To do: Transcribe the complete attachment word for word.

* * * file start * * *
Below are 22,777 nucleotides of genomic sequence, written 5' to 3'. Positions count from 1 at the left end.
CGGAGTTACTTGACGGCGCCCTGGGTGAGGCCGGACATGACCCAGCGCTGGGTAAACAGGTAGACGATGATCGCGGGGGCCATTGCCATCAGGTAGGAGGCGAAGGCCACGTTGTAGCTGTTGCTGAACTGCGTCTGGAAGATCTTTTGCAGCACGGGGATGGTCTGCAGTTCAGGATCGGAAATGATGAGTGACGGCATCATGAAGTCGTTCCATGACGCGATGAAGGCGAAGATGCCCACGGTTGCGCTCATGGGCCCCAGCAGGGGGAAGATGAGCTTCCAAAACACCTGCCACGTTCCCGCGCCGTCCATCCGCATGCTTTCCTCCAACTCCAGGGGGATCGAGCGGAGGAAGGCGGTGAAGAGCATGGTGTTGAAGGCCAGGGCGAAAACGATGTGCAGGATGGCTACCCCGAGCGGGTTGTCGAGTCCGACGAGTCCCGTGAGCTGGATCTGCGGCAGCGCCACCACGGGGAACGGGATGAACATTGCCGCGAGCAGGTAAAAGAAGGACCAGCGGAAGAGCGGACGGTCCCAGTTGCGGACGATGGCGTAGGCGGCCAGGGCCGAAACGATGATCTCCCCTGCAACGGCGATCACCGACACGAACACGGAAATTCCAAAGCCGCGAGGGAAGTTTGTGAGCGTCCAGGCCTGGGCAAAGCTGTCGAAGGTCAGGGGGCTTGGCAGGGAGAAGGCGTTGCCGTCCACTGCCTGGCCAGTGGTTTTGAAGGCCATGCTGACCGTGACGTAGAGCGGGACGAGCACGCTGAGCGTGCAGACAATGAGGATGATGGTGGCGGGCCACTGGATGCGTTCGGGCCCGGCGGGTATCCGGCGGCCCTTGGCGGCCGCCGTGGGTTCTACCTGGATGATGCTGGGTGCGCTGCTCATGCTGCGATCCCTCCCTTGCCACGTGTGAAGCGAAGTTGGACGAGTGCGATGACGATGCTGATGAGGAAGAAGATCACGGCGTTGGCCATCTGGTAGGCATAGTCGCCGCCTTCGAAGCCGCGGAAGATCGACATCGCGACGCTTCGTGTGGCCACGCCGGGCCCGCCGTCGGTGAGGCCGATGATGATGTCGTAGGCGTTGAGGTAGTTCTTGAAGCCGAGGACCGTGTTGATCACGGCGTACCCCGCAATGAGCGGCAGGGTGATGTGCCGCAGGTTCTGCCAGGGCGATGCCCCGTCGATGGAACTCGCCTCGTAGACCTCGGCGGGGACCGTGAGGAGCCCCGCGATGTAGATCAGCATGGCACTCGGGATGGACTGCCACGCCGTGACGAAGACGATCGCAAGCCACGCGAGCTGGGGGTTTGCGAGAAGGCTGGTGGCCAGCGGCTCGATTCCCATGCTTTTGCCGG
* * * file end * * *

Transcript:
Below are 22,777 nucleotides of genomic sequence, written 5' to 3'. Positions count from 1 at the left end.
CGGAGTTACTTGACGGCGCCCTGGGTGAGGCCGGACATGACCCAGCGCTGGGTAAACAGGTAGACGATGATCGCGGGGGCCATTGCCATCAGGTAGGAGGCGAAGGCCACGTTGTAGCTGTTGCTGAACTGCGTCTGGAAGATCTTTTGCAGCACGGGGATGGTCTGCAGTTCAGGATCGGAAATGATGAGTGACGGCATCATGAAGTCGTTCCATGACGCGATGAAGGCGAAGATGCCCACGGTTGCGCTCATGGGCCCCAGCAGGGGGAAGATGAGCTTCCAAAACACCTGCCACGTTCCCGCGCCGTCCATCCGCATGCTTTCCTCCAACTCCAGGGGGATCGAGCGGAGGAAGGCGGTGAAGAGCATGGTGTTGAAGGCCAGGGCGAAAACGATGTGCAGGATGGCTACCCCGAGCGGGTTGTCGAGTCCGACGAGTCCCGTGAGCTGGATCTGCGGCAGCGCCACCACGGGGAACGGGATGAACATTGCCGCGAGCAGGTAAAAGAAGGACCAGCGGAAGAGCGGACGGTCCCAGTTGCGGACGATGGCGTAGGCGGCCAGGGCCGAAACGATGATCTCCCCTGCAACGGCGATCACCGACACGAACACGGAAATTCCAAAGCCGCGAGGGAAGTTTGTGAGCGTCCAGGCCTGGGCAAAGCTGTCGAAGGTCAGGGGGCTTGGCAGGGAGAAGGCGTTGCCGTCCACTGCCTGGCCAGTGGTTTTGAAGGCCATGCTGACCGTGACGTAGAGCGGGACGAGCACGCTGAGCGTGCAGACAATGAGGATGATGGTGGCGGGCCACTGGATGCGTTCGGGCCCGGCGGGTATCCGGCGGCCCTTGGCGGCCGCCGTGGGTTCTACCTGGATGATGCTGGGTGCGCTGCTCATGCTGCGATCCCTCCCTTGCCACGTGTGAAGCGAAGTTGGACGAGTGCGATGACGATGCTGATGAGGAAGAAGATCACGGCGTTGGCCATCTGGTAGGCATAGTCGCCGCCTTCGAAGCCGCGGAAGATCGACATCGCGACGCTTCGTGTGGCCACGCCGGGCCCGCCGTCGGTGAGGCCGATGATGATGTCGTAGGCGTTGAGGTAGTTCTTGAAGCCGAGGACCGTGTTGATCACGGCGTACCCCGCAATGAGCGGCAGGGTGATGTGCCGCAGGTTCTGCCAGGGCGATGCCCCGTCGATGGAACTCGCCTCGTAGACCTCGGCGGGGACCGTGAGGAGCCCCGCGATGTAGATCAGCATGGCACTCGGGATGGACTGCCACGCCGTGACGAAGACGATCGCAAGCCACGCGAGCTGGGGGTTTGCGAGAAGGCTGGTGGCCAGCGGCTCGATTCCCATGCTTTTGCCGG